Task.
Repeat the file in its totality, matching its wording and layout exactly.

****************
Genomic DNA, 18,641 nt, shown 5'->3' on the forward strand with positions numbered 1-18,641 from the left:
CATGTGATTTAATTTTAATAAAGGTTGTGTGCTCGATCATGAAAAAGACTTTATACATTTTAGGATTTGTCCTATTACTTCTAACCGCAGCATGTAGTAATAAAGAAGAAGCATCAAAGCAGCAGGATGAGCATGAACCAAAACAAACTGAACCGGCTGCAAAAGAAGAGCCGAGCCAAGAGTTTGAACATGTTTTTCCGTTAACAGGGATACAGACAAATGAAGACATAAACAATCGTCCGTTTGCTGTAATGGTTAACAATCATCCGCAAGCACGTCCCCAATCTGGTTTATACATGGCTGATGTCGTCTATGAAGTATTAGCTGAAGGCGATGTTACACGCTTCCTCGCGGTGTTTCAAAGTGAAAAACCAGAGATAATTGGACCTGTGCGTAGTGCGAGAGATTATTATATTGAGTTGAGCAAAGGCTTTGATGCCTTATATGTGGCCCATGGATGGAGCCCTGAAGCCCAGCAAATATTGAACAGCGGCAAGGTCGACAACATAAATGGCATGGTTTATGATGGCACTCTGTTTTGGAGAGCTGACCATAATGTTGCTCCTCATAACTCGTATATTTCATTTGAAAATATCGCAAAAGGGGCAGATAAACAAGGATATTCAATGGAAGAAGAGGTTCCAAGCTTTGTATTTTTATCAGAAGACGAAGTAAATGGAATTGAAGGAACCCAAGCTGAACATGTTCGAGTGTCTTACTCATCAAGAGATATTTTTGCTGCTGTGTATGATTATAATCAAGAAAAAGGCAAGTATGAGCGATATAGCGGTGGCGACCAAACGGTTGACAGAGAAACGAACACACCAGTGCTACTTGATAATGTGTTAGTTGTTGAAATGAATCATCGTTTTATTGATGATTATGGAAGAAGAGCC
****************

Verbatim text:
Genomic DNA, 18,641 nt, shown 5'->3' on the forward strand with positions numbered 1-18,641 from the left:
CATGTGATTTAATTTTAATAAAGGTTGTGTGCTCGATCATGAAAAAGACTTTATACATTTTAGGATTTGTCCTATTACTTCTAACCGCAGCATGTAGTAATAAAGAAGAAGCATCAAAGCAGCAGGATGAGCATGAACCAAAACAAACTGAACCGGCTGCAAAAGAAGAGCCGAGCCAAGAGTTTGAACATGTTTTTCCGTTAACAGGGATACAGACAAATGAAGACATAAACAATCGTCCGTTTGCTGTAATGGTTAACAATCATCCGCAAGCACGTCCCCAATCTGGTTTATACATGGCTGATGTCGTCTATGAAGTATTAGCTGAAGGCGATGTTACACGCTTCCTCGCGGTGTTTCAAAGTGAAAAACCAGAGATAATTGGACCTGTGCGTAGTGCGAGAGATTATTATATTGAGTTGAGCAAAGGCTTTGATGCCTTATATGTGGCCCATGGATGGAGCCCTGAAGCCCAGCAAATATTGAACAGCGGCAAGGTCGACAACATAAATGGCATGGTTTATGATGGCACTCTGTTTTGGAGAGCTGACCATAATGTTGCTCCTCATAACTCGTATATTTCATTTGAAAATATCGCAAAAGGGGCAGATAAACAAGGATATTCAATGGAAGAAGAGGTTCCAAGCTTTGTATTTTTATCAGAAGACGAAGTAAATGGAATTGAAGGAACCCAAGCTGAACATGTTCGAGTGTCTTACTCATCAAGAGATATTTTTGCTGCTGTGTATGATTATAATCAAGAAAAAGGCAAGTATGAGCGATATAGCGGTGGCGACCAAACGGTTGACAGAGAAACGAACACACCAGTGCTACTTGATAATGTGTTAGTTGTTGAAATGAATCATCGTTTTATTGATGATTATGGAAGAAGAGCC